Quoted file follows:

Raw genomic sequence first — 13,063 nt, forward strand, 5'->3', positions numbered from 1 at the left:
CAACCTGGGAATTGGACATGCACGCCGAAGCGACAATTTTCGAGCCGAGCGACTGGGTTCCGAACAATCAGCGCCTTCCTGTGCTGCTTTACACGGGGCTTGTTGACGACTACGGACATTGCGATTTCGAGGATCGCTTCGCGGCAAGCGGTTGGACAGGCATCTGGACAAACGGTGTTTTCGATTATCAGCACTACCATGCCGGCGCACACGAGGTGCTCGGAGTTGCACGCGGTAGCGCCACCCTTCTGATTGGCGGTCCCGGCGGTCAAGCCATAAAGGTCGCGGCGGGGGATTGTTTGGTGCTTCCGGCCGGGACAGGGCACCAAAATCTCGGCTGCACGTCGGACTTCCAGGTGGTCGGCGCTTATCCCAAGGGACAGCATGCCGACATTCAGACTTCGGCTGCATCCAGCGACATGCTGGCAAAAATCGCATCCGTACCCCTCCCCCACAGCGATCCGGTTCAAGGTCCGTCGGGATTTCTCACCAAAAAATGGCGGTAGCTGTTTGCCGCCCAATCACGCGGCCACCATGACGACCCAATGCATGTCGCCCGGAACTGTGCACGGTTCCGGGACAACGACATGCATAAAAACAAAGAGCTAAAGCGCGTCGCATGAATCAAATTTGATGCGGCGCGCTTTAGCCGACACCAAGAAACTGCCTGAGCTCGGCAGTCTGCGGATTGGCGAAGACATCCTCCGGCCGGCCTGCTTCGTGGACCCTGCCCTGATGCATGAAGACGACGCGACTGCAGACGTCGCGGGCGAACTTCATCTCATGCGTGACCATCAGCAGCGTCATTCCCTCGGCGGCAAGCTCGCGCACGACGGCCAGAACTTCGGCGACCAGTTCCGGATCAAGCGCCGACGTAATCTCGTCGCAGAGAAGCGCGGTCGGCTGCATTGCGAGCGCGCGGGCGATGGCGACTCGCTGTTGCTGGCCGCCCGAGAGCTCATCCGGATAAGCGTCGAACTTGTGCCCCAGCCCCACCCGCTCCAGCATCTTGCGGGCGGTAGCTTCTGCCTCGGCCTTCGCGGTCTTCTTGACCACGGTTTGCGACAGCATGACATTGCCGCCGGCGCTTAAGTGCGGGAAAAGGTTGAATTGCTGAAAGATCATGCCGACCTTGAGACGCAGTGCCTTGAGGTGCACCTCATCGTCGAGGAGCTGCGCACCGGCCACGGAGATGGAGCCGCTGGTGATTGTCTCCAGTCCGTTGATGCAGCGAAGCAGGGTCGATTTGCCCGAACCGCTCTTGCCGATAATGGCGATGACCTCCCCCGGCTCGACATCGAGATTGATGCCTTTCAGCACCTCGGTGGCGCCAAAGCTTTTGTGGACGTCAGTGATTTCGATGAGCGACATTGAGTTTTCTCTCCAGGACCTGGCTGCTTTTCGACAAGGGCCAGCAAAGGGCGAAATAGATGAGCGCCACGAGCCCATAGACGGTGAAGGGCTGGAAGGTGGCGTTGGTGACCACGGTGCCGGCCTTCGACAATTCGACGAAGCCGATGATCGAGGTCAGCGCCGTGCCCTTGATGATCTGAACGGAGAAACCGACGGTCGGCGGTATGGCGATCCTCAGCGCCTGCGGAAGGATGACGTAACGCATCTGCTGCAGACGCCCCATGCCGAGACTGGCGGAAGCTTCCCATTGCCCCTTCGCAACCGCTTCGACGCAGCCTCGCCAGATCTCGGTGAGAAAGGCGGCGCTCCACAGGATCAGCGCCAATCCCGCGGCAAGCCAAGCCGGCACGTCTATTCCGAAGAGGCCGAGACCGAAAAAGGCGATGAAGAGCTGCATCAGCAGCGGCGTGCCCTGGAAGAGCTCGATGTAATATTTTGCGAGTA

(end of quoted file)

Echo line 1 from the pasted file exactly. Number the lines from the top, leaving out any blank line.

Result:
Raw genomic sequence first — 13,063 nt, forward strand, 5'->3', positions numbered from 1 at the left: